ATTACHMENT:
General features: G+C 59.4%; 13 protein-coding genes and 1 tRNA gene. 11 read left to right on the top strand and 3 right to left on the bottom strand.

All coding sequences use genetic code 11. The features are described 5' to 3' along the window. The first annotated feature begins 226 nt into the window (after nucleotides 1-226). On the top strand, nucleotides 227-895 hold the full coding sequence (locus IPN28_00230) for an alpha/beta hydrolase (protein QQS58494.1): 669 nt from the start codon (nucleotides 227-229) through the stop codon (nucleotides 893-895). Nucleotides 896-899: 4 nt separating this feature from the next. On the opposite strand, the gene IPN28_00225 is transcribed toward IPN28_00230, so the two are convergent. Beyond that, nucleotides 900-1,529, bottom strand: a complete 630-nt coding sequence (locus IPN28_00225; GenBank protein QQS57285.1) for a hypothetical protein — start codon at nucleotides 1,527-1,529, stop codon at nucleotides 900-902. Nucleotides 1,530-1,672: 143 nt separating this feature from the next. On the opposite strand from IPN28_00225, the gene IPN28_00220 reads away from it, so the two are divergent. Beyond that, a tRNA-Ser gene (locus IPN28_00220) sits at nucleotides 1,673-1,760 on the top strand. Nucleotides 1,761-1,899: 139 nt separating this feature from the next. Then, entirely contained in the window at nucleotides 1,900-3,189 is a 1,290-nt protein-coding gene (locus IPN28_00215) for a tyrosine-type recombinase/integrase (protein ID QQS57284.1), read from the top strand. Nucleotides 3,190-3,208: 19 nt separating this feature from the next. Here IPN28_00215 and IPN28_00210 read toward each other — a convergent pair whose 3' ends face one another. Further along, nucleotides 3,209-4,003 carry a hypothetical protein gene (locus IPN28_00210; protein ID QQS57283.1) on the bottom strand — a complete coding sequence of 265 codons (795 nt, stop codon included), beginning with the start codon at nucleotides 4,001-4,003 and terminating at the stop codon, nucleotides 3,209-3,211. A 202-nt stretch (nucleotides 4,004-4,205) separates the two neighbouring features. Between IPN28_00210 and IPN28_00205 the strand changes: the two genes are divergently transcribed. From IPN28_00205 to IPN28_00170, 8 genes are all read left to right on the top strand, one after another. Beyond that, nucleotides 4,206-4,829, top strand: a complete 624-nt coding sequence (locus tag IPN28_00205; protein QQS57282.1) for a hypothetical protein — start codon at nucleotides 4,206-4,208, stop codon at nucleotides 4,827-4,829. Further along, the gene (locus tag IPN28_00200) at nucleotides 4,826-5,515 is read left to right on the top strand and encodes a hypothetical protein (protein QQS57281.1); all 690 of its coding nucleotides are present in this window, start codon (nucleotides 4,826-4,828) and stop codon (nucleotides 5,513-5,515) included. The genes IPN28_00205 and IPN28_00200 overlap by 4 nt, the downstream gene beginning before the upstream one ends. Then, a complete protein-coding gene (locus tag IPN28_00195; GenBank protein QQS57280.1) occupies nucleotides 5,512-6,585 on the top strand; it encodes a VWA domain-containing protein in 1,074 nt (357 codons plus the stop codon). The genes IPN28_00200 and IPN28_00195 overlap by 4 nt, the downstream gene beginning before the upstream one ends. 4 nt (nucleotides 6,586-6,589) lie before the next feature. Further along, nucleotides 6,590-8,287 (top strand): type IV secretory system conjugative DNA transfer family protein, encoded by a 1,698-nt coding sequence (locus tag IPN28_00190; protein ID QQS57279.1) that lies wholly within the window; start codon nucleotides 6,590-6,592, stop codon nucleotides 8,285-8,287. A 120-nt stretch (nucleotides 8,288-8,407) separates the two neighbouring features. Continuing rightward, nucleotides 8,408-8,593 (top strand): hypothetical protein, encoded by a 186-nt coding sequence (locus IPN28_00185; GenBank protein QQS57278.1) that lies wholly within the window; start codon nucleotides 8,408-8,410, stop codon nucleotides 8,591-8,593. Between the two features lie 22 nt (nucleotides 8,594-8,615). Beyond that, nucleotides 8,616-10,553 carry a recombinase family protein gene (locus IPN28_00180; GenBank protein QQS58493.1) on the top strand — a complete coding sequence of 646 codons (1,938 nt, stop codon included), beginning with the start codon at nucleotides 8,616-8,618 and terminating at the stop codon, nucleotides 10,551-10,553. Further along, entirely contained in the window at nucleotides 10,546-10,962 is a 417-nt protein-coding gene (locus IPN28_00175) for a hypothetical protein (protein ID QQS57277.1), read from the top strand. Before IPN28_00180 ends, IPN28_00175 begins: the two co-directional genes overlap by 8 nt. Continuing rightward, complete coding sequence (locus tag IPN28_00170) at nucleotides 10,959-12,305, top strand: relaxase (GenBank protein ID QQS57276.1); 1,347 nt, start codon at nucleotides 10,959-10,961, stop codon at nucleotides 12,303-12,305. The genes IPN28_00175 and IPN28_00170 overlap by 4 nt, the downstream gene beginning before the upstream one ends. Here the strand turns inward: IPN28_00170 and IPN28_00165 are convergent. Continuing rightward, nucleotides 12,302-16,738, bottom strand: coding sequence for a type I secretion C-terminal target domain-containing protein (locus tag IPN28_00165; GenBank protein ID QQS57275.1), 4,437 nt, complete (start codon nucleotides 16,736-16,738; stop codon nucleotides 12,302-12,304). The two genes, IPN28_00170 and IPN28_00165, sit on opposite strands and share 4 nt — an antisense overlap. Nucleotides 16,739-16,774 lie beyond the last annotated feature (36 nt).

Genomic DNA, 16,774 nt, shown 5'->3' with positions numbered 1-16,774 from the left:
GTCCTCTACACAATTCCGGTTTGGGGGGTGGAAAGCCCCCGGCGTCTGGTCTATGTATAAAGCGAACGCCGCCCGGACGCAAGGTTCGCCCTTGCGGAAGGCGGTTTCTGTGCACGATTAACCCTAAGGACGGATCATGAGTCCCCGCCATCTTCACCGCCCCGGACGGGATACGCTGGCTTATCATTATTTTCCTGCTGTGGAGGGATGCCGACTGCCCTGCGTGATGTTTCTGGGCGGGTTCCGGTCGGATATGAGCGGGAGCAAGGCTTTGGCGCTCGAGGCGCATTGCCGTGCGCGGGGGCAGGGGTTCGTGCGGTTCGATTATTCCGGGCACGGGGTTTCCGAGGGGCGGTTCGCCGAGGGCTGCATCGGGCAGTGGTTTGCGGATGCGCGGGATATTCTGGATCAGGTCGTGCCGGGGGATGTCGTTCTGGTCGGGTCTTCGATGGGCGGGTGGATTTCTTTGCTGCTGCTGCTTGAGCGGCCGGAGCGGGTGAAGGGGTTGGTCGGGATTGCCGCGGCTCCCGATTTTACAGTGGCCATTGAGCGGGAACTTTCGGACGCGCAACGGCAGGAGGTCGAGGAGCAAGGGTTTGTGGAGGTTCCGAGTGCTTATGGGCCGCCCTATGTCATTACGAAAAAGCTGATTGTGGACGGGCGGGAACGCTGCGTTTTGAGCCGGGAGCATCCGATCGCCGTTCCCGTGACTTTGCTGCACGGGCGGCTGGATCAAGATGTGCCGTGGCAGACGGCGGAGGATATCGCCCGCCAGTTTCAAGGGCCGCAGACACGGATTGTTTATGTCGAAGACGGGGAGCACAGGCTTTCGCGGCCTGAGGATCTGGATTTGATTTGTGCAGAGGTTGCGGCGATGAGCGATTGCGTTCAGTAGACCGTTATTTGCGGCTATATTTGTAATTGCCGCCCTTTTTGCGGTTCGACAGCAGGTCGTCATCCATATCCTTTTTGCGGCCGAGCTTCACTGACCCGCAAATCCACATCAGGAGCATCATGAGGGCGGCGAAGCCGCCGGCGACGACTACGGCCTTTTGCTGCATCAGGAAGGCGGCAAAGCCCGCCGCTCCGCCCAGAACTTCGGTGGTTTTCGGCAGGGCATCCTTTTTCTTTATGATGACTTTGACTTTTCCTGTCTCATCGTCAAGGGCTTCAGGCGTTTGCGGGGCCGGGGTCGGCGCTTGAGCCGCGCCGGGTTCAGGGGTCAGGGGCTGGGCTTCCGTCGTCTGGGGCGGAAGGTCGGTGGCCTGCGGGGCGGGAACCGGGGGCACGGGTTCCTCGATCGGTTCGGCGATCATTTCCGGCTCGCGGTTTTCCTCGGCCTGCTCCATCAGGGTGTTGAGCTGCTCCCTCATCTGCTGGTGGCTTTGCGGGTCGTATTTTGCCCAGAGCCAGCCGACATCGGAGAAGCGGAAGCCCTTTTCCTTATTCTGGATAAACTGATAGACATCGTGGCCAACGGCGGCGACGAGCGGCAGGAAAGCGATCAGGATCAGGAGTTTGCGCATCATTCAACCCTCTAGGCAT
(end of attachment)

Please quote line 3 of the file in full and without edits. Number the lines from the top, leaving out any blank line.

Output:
Genomic DNA, 16,774 nt, shown 5'->3' with positions numbered 1-16,774 from the left: